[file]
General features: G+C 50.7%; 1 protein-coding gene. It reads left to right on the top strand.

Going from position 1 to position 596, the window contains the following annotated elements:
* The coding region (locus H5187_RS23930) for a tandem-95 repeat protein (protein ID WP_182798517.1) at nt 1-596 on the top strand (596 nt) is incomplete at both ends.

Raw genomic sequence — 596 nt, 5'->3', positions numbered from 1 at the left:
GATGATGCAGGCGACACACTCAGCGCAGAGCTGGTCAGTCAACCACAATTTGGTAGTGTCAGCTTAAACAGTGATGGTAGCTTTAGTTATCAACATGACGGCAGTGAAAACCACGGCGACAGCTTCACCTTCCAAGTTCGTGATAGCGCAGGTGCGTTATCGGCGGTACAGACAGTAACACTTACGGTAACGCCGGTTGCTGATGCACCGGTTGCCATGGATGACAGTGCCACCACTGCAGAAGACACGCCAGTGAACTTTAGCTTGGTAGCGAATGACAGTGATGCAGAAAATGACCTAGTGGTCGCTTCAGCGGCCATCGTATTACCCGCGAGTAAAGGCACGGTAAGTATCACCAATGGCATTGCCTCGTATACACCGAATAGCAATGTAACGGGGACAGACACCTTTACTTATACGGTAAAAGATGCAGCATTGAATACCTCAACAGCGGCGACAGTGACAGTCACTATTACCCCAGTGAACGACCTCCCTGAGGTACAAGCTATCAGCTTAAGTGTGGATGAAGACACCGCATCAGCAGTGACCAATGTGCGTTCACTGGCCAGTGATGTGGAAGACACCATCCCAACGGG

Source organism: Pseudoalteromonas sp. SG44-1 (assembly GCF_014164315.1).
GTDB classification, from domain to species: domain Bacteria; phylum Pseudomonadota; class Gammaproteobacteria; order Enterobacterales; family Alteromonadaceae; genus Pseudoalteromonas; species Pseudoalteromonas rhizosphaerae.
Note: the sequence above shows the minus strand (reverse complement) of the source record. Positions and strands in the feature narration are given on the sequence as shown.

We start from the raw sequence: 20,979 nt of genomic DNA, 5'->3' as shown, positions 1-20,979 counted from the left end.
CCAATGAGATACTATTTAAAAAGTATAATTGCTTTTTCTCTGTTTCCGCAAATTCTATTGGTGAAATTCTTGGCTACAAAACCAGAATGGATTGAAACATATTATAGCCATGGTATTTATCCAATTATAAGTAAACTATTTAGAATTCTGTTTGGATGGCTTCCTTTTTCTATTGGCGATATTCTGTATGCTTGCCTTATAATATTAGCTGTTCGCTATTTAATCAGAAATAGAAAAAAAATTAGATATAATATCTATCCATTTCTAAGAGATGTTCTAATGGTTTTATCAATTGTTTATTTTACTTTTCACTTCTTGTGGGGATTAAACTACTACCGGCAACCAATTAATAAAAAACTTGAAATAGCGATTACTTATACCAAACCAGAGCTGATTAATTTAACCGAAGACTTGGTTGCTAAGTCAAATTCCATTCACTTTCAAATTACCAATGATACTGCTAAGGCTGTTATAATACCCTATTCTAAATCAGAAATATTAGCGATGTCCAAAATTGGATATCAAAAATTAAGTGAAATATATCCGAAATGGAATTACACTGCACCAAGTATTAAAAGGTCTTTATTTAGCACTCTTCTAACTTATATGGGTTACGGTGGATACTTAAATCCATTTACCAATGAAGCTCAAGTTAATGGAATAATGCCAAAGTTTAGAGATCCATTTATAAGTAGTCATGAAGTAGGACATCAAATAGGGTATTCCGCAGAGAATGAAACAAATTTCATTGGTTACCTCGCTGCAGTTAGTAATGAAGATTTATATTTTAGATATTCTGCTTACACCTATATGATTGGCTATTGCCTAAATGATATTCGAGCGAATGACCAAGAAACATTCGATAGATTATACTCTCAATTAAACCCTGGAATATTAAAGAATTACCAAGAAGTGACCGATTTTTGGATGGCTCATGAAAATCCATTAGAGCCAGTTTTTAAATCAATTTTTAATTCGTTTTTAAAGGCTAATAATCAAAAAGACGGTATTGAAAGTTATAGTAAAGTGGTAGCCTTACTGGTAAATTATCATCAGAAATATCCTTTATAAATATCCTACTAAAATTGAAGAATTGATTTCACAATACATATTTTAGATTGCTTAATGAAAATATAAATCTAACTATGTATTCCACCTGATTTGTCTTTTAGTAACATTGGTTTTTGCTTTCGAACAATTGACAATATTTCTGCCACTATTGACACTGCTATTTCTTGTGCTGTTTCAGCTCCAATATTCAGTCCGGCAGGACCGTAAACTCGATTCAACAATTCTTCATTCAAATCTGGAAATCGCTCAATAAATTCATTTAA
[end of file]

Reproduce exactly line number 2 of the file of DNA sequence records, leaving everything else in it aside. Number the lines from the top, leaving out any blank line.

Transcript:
Going from position 1 to position 596, the window contains the following annotated elements: